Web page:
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through life. That is my doctrine, and I am no other
than the great Maou-en-show. By a hundred arts of
specious flattery and address, I have deceived the
emperor until he trusts to me alone; he listens to all
my words: he follows all my counsel. Who is there,
within the precincts of the palace, who bows not before
me, who does not tremble at my approach? And how
have I managed it all? By persuading him to keep
aloof from his wise counsellors, to follow only my
advice, and to seek all his pleasure among women.
Thus have I reached this pitch of power and greatness.
But there he comes.

The Emperor enters, and discourses at
tedious length about the grandeur of his
empire; of the four hundred districts of the
world which are possessed by his invincible
race; the peace and prosperity prevailing
everywhere; the happiness which all but
himself enjoy. Alas, the apartments which
should be occupied by a beloved princess are
solitary and untenanted. How can this be
endured? After discussing the subject, he
settles with the minister that the empire
shall be explored, and portraits brought to
him of all the loveliest damsels in the land
who are between the ages of fifteen and
twenty; that he may choose one for his wife.
The minister is himself appointed to perform
this duty.

In the second act, Maou-en-show gives us
some more of his reflections:

Grasp all you can, and keep it. That is my motto.
Why should I heed the seas of blood which flow from
violating the laws? During life, I am resolved to have
as much wealth as I can get. What need I care if men
send curses after me in death?

He has returned from his errand; having
scoured all the country round, and collected
ninety-nine portraits. The originals of these
are all assembled at one end of the palace;
there to abide the emperor's selection. But
where is the hundredth charmer; "the
brightness of whose charms is piercing as an
arrow?" She is of very poor familyso poor
that her parents were unable to give the
minister the required bribe of a hundred
ounces of gold; and even had relied so much
upon their daughter's beauty, that they
refused to pay him any premium at all, for
praising her. Angry at this, the statesman
first keeps the young lady's portrait-book;
then disfigures it, in order that it may not
meet with the emperor's approval.

He so far succeeds that the emperor is
dissatisfied with all the pictures, and does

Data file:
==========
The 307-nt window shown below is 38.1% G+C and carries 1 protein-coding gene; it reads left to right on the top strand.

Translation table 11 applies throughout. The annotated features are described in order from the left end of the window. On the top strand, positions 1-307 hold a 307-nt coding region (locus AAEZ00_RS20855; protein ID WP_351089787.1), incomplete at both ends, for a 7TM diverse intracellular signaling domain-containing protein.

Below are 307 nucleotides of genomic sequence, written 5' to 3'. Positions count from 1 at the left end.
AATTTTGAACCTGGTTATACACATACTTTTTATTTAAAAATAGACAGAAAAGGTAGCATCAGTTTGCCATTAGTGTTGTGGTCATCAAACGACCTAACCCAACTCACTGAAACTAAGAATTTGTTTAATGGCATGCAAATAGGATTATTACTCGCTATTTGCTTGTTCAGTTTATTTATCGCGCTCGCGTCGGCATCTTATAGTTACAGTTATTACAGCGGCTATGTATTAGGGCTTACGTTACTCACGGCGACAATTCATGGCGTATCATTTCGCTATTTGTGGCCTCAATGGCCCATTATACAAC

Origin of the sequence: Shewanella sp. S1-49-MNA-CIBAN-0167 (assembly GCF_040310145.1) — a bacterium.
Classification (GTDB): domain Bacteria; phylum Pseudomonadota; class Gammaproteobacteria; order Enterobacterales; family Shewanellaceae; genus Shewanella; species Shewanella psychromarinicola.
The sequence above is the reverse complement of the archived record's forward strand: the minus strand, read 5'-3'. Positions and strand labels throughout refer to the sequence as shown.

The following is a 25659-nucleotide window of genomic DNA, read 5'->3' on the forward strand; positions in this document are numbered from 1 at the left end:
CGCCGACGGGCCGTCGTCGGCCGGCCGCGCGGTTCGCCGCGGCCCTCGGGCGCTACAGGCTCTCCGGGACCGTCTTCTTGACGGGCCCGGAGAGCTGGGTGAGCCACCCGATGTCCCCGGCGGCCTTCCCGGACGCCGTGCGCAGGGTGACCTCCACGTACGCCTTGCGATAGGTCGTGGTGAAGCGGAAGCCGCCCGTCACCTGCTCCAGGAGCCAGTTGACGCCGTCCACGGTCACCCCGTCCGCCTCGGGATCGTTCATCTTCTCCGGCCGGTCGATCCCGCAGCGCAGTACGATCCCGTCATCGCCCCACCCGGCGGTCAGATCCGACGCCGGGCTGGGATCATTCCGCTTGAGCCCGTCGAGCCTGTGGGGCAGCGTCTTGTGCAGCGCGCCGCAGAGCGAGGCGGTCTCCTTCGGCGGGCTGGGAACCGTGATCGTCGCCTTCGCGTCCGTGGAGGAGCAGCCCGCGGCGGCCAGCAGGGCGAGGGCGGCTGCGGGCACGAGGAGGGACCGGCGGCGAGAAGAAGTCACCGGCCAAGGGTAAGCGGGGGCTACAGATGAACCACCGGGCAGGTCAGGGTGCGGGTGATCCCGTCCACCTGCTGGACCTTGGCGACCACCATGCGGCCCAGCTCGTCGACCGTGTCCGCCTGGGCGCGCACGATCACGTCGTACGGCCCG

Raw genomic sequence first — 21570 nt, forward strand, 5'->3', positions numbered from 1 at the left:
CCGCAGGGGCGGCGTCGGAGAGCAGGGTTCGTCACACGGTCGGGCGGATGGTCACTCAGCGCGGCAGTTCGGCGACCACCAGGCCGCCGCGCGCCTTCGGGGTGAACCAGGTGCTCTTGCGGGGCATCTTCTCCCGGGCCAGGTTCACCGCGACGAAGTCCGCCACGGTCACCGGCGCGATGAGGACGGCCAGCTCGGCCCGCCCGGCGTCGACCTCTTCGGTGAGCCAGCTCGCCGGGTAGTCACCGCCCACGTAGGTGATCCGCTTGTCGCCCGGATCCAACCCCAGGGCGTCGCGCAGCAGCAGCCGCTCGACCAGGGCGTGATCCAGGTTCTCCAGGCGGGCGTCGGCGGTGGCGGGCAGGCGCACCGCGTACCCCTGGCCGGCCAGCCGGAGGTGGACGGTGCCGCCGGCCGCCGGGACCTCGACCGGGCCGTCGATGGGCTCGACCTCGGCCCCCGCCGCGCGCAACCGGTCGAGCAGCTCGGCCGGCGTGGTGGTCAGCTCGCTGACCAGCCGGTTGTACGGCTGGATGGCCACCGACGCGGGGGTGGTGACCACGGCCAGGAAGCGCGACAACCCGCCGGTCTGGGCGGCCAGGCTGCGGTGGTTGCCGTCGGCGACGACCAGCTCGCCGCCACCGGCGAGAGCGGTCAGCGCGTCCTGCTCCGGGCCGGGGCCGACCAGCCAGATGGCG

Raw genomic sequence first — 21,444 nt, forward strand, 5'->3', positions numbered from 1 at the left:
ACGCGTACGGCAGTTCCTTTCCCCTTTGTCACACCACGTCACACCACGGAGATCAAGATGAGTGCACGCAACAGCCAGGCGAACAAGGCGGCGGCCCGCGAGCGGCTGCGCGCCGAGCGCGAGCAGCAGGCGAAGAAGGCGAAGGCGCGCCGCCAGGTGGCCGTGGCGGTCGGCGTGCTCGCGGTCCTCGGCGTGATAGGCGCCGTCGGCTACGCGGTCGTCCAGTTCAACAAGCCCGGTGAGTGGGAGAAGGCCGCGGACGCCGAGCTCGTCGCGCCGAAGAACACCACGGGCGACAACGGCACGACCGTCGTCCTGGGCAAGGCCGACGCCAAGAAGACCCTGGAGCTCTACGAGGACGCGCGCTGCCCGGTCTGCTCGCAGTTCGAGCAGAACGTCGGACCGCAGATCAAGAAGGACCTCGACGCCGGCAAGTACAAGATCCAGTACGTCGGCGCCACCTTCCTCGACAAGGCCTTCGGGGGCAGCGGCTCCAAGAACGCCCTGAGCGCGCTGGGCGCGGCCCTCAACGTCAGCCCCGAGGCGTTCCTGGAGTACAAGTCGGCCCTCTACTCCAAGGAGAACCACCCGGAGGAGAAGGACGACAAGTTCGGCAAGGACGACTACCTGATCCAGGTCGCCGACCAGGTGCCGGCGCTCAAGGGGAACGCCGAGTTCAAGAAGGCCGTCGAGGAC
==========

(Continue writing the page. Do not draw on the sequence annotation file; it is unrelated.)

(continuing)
not think it worth his while to see any of the
ladies. Disconsolate, he roams about the
palace, and so chances to pass near the
room full of collected maidens. At this time
Chaou-keun, the lady against whose success
treason has been plotted, happens to be
singing and playing upon the lute to these
sentiments:

Ah, wherefore have they brought me here
To sit and weep alone,—
Never my monarch's voice to hear,
Never approach his throne?
Yon lovely moon, those stars so bright,
Afford me no relief:
For I must pass the livelong night
In solitude and grief.
Ah, wherefore have they brought me here,
And left me lone and mute,
No friend my heart to cheer,
No solace but my lute?

The Emperor, hearing the music, sends a
messenger, and has her brought before him.
He finds her to be "a perfect beauty." But,
while he rejoices at the discovery, his anger
is aroused at the treachery which has been
practised upon him by Maou-en-show, and
which is now disclosed. He orders the base
minister to be executed, and makes the maid
his wife.

But Maou-en-show manages to escape; and,
in the third act, we see him presenting himself
before the Tartar Khan. The Khan is angry
because his envoy has returned from the
Emperor without a princess for him to marry;
both kings having been, it appears, of the
same mind at the same time. His wrath is
increased by the minister, who arrives
bearing with him a correct likeness of Chaou-
keun.

KHAN. Who and what are you?

MAOU-EN-SHOW. I am the minister of Hán. In the
palace of the emperor is a lady of rare and surpassing
charms. When your envoy, O, most mighty king!
came to demand a princess, this lady would have
answered your summons, but the emperor could not
bring himself to part with her, and refused to give her
up. Again and again I urged and expostulated,
imploring him not, for the sake of a woman's beauty,
to implicate the affairs of two mighty nations. But he
only grew angry with me for my importunity, and
commanded me to be beheaded. Whereupon I
escaped with her portrait, which I present, O great
king! to you. Should you send away an envoy with
the picture to demand her, there is no doubt that she
would be delivered up. Here is the portrait.

KHAN. O, how could so beautiful a female have
appeared in the world? If I can only obtain her, my
highest wishes are surpassed. Immediately a letter
shall be written, demanding her in marriage as the
only condition of peace.

The scene changes to the Chinese Court.
The princess is arranging her toilette, when,
the Emperor enters; having returned from
the hall of audience. Seeing her standing
before a round brass mirror, he remarks:
"Reflected in that round mirror she resembles
the lady of the moon!" But the tender
meeting is rudely interrupted by the entrance
of the President of the Council, who comes
to inform his master that Han-chan-yu, the
Khan, and leader of the northern foreigners,
has sent an envoy to demand Chaou-keun.
If refused he will invade the south with a
mighty army, and all the districts will be
exposed to great rapine. The Emperor
asks, not unreasonably, what is the use of
his vast armies and numerous officers, if
they cannot resist the barbarian's insolent
demand? It would seem, he adds, that for
the future, instead of men for ministers,

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